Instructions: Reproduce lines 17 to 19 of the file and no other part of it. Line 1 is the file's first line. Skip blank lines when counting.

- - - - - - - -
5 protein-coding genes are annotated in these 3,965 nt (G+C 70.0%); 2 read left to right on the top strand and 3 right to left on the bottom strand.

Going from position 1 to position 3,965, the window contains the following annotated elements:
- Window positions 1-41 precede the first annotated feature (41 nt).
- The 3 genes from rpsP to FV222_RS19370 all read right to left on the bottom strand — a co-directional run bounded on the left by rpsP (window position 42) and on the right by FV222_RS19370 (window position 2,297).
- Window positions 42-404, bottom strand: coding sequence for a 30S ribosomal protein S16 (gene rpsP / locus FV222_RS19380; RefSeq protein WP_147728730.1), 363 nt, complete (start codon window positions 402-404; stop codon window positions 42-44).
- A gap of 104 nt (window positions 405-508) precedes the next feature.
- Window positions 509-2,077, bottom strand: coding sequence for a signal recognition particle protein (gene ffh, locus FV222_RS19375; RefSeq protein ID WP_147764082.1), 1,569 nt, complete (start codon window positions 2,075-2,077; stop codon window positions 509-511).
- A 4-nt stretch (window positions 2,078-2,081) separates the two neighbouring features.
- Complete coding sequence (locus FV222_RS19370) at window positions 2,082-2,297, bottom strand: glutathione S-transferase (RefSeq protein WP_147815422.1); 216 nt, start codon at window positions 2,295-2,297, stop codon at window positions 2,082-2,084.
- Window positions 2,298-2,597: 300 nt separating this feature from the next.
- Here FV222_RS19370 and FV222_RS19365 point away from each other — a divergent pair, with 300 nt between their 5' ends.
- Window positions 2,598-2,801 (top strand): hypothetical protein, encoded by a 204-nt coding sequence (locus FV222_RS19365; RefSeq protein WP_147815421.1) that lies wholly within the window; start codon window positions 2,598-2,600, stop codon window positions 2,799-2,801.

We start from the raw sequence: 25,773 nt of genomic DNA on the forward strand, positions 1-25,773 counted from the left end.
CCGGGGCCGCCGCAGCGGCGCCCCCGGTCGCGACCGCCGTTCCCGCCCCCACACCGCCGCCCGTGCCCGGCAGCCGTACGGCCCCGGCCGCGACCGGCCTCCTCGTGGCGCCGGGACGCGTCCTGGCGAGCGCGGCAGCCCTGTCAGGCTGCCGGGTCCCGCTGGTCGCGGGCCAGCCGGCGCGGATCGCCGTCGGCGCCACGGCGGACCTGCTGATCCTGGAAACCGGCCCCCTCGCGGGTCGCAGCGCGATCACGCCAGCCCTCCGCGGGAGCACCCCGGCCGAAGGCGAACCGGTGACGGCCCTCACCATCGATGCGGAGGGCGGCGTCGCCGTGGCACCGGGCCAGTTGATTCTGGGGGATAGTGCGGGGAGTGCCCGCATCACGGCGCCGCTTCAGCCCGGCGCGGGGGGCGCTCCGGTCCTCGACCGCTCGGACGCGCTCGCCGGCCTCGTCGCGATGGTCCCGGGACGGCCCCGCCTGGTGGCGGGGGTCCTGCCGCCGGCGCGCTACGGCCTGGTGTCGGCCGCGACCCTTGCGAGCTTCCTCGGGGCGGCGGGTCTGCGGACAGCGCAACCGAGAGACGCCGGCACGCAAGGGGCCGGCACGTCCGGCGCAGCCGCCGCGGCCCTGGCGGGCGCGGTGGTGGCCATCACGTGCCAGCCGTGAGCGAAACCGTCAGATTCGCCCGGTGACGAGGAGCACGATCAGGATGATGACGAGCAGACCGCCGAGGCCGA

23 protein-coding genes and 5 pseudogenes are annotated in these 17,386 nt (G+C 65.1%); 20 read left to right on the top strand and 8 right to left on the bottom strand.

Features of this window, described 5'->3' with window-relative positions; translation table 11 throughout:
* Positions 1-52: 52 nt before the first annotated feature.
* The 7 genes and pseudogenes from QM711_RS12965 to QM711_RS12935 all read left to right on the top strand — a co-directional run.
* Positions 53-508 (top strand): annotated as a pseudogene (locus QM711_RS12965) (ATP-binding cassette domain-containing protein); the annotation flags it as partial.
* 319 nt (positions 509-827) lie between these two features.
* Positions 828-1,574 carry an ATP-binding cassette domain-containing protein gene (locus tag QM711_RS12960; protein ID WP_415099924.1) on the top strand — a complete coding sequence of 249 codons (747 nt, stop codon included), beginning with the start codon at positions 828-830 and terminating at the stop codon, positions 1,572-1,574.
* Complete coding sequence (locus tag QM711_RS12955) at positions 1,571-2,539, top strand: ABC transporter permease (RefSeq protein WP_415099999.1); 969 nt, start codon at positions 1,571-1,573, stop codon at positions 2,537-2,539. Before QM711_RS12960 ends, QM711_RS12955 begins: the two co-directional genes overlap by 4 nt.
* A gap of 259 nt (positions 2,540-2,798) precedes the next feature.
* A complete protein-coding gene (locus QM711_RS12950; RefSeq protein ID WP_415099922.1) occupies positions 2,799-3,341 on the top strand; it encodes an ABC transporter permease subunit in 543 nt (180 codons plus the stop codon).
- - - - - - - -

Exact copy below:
* Positions 1-52: 52 nt before the first annotated feature.
* The 7 genes and pseudogenes from QM711_RS12965 to QM711_RS12935 all read left to right on the top strand — a co-directional run.
* Positions 53-508 (top strand): annotated as a pseudogene (locus QM711_RS12965) (ATP-binding cassette domain-containing protein); the annotation flags it as partial.